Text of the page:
College students are often told that internships are the best way to gain first-hand experience to prepare them for the workforce. But what do you do when that internship means sacrificing time and money you otherwise need to survive?
Many students work to support themselves. Whether they’re paying bills for an entire house, practicing basic financial independence or simply want some extra spending money, the desire to have a job is one that students often give in to.
It’s important to note, however, that not all jobs that are hiring necessarily pertain to a student’s major or desired field. Resume experts often warn individuals not to put job experiences in restaurant or retail fields on a resume unless they directly relate to the job being applied for. This means that students must attend classes, work and take on an internship just to compete for a single position.
One solution to this problem would be a paid internship. Despite popular belief, they do exist. More often than not, internships provide course credit, meaning that in exchange for the work being performed, students will able to receive credit towards their degree.
Unfortunately, this exchange does not negate having to pay tuition to their schools for the credit hours. In effect, students are indirectly paying for their internships, even if they are paid internships.
Most programs at VCU either require students to undertake an internship in order to graduate or require the student to be registered for the internship under a particular course number for academic credit. A student-teaching internship fee for the School of Education is $150 per course. Majors in certain departments, like political science, business and mass communications require students to have an internship in order to graduate.
With a cost of $327.50 per credit hour at VCU, the typical three-hour course would run just under $1,000.
It is legal for companies to accept interns if they are receiving college credit. This allows a company to hire an intern without really having to do much in terms of benefits and/or pay. For competitive industries, this is also a way to weed out candidates. In the current economic state of the country, it’s no wonder companies are trying to cut costs wherever possible.
Some people believe that the desire for extra spending money does not outweigh the need to pay bills, so interns do not take priority when it comes to their annual budget. From a student perspective however, the lack of paid internships may be adding to an already heavy load. That’s without considering part-time jobs students already have in order to pay for basic necessities.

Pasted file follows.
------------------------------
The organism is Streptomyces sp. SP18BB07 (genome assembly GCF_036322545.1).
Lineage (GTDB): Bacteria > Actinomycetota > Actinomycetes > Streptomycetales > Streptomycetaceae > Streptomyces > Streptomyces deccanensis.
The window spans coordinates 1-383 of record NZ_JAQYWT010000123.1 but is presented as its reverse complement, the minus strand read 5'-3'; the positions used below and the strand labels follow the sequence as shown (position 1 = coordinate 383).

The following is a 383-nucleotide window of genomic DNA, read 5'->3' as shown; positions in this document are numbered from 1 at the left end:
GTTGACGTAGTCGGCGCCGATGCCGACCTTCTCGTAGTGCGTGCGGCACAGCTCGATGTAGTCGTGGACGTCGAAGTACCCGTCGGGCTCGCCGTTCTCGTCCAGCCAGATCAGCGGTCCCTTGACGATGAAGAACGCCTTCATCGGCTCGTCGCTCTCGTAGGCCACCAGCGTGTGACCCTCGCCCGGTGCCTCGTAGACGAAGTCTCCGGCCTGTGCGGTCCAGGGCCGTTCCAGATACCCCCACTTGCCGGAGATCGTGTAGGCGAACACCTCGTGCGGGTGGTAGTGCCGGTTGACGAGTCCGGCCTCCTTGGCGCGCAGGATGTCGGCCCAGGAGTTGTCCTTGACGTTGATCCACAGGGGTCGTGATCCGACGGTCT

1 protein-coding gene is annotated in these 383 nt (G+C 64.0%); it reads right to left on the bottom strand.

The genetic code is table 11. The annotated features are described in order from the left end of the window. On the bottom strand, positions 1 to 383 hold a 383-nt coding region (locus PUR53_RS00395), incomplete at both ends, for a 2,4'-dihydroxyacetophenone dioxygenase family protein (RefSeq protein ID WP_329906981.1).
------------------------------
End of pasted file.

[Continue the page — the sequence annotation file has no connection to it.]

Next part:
Where is the compromise in this situation? Surely companies can sacrifice at least minimum wage to the students they feel qualify for the position in question, right?
The best encouragement for students dealing with a shortage of paid internships is that the experience may actually strengthen their ability to get a job in the future. That experience may literally pay off one day.
Full-time positions often have a specific list of minimum requirements. Entry-level positions, on average, require less than two years of experience. Internships can give a student that extra experience they may need to qualify. Interns may even be hired to be full time employees if they impress their internship coordinators. Hiring companies look for internship experience in order to get a better understanding of whether or not a candidate is capable of performing the necessary duties.
Although it may be a struggle to find an internship that meets your educational and financial requirements, it may also be worth it in the long run to take an unpaid internship. That experience can set you apart from the competition and even help you get that next paid position.
Likewise, universities need to consider how costly, in terms of finance and energy, that internships weigh upon students and re-evaluate expectations for students. Most companies won’t be likely to extend a similar kindness, but those that do gain the loyalty of student employees.